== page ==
This year saw three African women take on key leadership roles
The number of middle-class Africans is rising
Somalia formed a government in 2012, and Ghana's presidential election was peaceful
Zambia won its first African Cup of Nations, nearly two decades after a tragic plane crash
The deadly church and mosque attacks in Nigeria and Kenya, and the deaths of Ghanaian and Ethiopian leaders dominated sub-Saharan Africa headlines in 2012.
But lost in the midst were a series of positive stories. For every conflict, there was a milestone. For every violence, there was reconciliation. For every setback, progress.
Here are the top 5 positive stories out of the continent, as chosen by those who call it home:
The rise of African women
This year saw three African women take on key leadership roles.
Malawi appointed a female president, Joyce Banda, as Liberia re-elected Ellen Johnson Sirleaf.
Since taking over the task of stabilizing a shaky economy, Banda has earned plaudits for financial reforms, including selling the presidential jet, downsizing the government’s car fleet and cutting her own salary.
In another milestone, South Africa’s Nkosazana Dlamini-Zuma was inaugurated as the chief of the African Union.
The former minister took the reins of a male-dominated organization facing funding woes and challenged it to reduce its reliance on aid.
Her election could ease tensions between the body and the International Criminal Court, which also picked an African woman as its top prosecutor.
Critics have accused the court of focusing on African nations and overlooking opportunities to investigate abuses in other countries.
Gambian lawyer Fatou Bensouda took over as the court’s top prosecutor, a move welcomed by critics as a major step in healing relations between the two organizations.
The three were the first women to assume their respective positions.
Growing economies, middle class
Africa is home to some of the fastest-growing economies in the world. And the thriving, burgeoning middle class is one indication of that.
The number of middle-class Africans tripled over the past three decades to 313 million, or about 34% of the continent’s population, the African Development Bank says in its latest report.
The figure is a marked improvement from previous years.
Middle-class earners are described as people spending between $2 and $20 a day, a threshold criticized by some analysts as too low.
The report says that the overall number of people defined as middle class includes a “floating class” – those with expenditure levels of $2 to $4 per day, a group considered at risk of sliding back to poverty levels.
Though the report also warns of the growing number of income inequality, it also notes that the middle class is crucial in anchoring African economies.
“It’s a call to say ‘look, please invest in Africa, there are good returns,’ ” says Mthuli Ncube, chief economist and vice president of the African Development Bank.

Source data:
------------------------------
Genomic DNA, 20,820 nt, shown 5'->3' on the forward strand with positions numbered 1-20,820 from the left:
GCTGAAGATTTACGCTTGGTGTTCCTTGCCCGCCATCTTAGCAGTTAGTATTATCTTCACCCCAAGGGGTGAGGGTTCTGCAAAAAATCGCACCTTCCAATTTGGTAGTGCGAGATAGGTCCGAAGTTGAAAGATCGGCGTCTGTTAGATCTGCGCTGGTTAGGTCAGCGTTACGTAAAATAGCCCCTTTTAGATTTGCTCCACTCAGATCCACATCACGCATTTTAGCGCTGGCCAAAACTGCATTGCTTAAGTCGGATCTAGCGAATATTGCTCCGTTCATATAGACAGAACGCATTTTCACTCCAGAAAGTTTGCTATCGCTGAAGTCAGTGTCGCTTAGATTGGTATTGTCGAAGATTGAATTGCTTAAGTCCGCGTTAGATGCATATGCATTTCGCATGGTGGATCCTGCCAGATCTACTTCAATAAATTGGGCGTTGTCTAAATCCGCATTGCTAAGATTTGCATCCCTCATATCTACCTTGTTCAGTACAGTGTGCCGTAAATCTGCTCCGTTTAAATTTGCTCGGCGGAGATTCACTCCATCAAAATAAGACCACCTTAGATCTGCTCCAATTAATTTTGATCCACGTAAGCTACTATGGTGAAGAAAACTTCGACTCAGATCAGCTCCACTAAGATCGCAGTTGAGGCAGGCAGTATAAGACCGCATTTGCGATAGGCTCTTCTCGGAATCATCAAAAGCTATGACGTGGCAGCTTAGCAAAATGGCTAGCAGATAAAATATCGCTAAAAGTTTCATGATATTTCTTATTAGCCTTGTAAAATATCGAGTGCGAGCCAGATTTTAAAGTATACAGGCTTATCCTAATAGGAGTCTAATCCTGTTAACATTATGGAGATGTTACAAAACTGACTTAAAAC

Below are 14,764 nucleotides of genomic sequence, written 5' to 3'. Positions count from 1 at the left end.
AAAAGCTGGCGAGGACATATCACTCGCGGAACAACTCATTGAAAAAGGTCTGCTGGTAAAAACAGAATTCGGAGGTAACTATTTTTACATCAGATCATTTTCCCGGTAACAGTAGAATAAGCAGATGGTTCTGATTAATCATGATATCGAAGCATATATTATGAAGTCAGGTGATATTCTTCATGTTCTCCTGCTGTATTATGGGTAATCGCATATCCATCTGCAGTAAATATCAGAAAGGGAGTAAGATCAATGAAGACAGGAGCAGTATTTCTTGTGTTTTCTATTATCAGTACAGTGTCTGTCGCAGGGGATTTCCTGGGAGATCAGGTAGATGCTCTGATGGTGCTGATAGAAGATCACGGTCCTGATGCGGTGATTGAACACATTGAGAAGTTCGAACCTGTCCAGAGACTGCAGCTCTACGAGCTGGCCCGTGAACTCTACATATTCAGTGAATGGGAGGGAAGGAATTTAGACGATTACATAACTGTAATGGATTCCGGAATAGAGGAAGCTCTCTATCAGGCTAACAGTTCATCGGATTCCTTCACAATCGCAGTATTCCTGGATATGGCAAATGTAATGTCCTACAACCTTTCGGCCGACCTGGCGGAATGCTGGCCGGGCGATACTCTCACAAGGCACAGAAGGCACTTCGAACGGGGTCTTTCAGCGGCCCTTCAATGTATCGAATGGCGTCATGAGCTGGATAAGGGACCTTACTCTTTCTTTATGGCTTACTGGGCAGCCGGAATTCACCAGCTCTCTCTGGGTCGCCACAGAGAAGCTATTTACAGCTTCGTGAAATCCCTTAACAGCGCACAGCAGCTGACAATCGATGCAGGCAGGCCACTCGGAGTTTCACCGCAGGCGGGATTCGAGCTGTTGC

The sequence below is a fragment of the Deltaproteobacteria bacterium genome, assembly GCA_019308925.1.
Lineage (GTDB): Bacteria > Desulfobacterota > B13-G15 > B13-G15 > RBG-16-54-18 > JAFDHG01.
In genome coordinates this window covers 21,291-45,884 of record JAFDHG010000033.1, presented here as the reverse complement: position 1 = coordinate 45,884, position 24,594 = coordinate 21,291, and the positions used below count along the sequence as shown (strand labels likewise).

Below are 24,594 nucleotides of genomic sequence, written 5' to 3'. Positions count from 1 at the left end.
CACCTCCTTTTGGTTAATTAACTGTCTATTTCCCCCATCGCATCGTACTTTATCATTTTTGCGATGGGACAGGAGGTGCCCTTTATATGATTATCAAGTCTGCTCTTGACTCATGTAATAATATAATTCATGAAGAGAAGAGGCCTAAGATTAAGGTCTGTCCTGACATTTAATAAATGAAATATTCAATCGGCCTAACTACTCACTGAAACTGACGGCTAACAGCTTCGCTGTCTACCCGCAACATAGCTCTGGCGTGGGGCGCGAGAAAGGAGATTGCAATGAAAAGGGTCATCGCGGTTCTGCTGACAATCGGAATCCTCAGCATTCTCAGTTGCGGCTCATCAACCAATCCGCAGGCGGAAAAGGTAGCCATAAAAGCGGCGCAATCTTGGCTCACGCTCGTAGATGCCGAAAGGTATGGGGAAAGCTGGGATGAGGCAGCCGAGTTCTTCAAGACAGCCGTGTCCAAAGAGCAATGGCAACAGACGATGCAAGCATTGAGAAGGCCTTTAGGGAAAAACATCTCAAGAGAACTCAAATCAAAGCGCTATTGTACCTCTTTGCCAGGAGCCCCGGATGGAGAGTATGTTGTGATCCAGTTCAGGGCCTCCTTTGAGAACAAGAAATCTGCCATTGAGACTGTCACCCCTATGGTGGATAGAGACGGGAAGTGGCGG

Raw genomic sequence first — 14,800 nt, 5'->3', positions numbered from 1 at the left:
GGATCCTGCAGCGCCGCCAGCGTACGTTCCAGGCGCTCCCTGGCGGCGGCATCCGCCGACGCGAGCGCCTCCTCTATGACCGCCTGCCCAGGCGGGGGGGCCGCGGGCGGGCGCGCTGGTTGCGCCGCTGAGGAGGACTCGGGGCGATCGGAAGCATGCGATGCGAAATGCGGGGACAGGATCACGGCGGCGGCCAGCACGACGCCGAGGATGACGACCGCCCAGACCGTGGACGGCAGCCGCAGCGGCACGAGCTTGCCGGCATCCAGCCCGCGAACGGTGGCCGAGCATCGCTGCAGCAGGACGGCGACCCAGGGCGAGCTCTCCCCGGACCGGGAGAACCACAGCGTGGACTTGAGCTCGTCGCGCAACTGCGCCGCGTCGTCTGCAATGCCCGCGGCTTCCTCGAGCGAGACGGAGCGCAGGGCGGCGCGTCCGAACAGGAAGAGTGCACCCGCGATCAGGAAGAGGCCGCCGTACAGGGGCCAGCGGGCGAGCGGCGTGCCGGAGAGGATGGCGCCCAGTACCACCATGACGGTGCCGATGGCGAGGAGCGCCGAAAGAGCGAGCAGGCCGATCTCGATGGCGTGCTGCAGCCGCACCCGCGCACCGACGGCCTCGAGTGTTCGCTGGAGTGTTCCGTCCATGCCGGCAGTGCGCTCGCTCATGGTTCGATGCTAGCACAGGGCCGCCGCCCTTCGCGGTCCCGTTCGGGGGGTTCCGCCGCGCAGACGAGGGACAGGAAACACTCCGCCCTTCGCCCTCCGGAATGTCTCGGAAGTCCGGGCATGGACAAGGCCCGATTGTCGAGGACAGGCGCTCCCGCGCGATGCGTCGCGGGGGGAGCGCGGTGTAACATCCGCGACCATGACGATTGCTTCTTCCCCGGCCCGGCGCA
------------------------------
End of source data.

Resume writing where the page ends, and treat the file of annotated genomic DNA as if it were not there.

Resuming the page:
Analysts have warned that the current boom in a middle class is not generating much employment.
New Somali government
Though progress is fragile at best, Somalia got its first central government in about two decades.
Somalia also adopted a provisional constitution and selected parliament members – all in recent months.
The new leadership marks a milestone for the nation, which plunged into chaos after dictator Mohamed Siad Barre was overthrown 21 years ago. Clan warlords and militants battled for control after his ouster, sparking a civil war and mayhem.
In another recent achievement, Somali and African Union troops forced out Al-Shabaab militants from Mogadishu, sending residents frolicking to the beach as life in the capital trickled back to normalcy.
Once out of the capital, the militants retreated to the port city of Kismayo, a strategic location for their lucrative coal shipments. Coalition forces forced them out of that city as well.
It was the last major town under militant control.
Ghana lived up to its “mature democracy” reputation again this year, a political feat that has eluded most nations in Africa.
Long hailed as a beacon of democracy and progress in the continent, the nation re-elected the incumbent, who beat his closest contender with a razor-thin margin.
Despite the narrowness of the victory, no violence erupted, unlike elections in nations such as the Ivory Coast, where both the incumbent and the winner clung to power after the results of the 2010 poll.
A series of other African nations have also descended into violence after elections, making Ghana a noteworthy exception.
While there was some bickering from the losing sides, the nation maintained peace for the most part.
President John Mahama served as vice president under his predecessor, who died this year.
In another move highlighting the solidity of its democracy, Ghana immediately swore in Mahama to avoid a power vacuum.
Zambia’s emotional win
Zambia won its first African Cup of Nations – nearly two decades after a plane crash killed its team, coaches and crew members.
The win was sentimental because it occurred in Gabon, the same country where the tragic crash happened in 1993.
And it was a major triumph because the team was not favored to win against the star-studded Ivory Coast.
In the end, Zambia hoisted the Cup of Nations after beating Ivory Coast 8-7 in a dramatic penalty shootout.
Throngs of supporters danced and wept at the airport when the team arrived home.
Did we leave any out? Let us know in the comment section below.